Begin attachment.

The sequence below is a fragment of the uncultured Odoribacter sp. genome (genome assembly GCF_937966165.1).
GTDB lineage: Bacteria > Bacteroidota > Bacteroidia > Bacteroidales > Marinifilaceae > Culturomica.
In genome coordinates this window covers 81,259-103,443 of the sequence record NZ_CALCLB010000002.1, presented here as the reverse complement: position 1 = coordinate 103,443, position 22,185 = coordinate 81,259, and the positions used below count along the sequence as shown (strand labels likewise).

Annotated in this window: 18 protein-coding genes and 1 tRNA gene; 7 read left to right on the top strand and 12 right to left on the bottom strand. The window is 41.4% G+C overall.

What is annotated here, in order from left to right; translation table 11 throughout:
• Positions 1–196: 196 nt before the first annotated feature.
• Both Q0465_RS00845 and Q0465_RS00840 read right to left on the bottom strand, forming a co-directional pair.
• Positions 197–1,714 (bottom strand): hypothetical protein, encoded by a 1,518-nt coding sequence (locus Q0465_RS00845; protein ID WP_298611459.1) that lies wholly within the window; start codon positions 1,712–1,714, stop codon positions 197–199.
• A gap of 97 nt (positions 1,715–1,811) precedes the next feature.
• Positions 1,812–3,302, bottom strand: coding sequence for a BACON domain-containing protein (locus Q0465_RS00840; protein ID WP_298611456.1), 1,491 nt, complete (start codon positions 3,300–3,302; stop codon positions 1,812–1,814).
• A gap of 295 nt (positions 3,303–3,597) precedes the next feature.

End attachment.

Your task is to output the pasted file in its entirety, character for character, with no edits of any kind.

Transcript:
The sequence below is a fragment of the uncultured Odoribacter sp. genome (genome assembly GCF_937966165.1).
GTDB lineage: Bacteria > Bacteroidota > Bacteroidia > Bacteroidales > Marinifilaceae > Culturomica.
In genome coordinates this window covers 81,259-103,443 of the sequence record NZ_CALCLB010000002.1, presented here as the reverse complement: position 1 = coordinate 103,443, position 22,185 = coordinate 81,259, and the positions used below count along the sequence as shown (strand labels likewise).

Annotated in this window: 18 protein-coding genes and 1 tRNA gene; 7 read left to right on the top strand and 12 right to left on the bottom strand. The window is 41.4% G+C overall.

What is annotated here, in order from left to right; translation table 11 throughout:
• Positions 1–196: 196 nt before the first annotated feature.
• Both Q0465_RS00845 and Q0465_RS00840 read right to left on the bottom strand, forming a co-directional pair.
• Positions 197–1,714 (bottom strand): hypothetical protein, encoded by a 1,518-nt coding sequence (locus Q0465_RS00845; protein ID WP_298611459.1) that lies wholly within the window; start codon positions 1,712–1,714, stop codon positions 197–199.
• A gap of 97 nt (positions 1,715–1,811) precedes the next feature.
• Positions 1,812–3,302, bottom strand: coding sequence for a BACON domain-containing protein (locus Q0465_RS00840; protein ID WP_298611456.1), 1,491 nt, complete (start codon positions 3,300–3,302; stop codon positions 1,812–1,814).
• A gap of 295 nt (positions 3,303–3,597) precedes the next feature.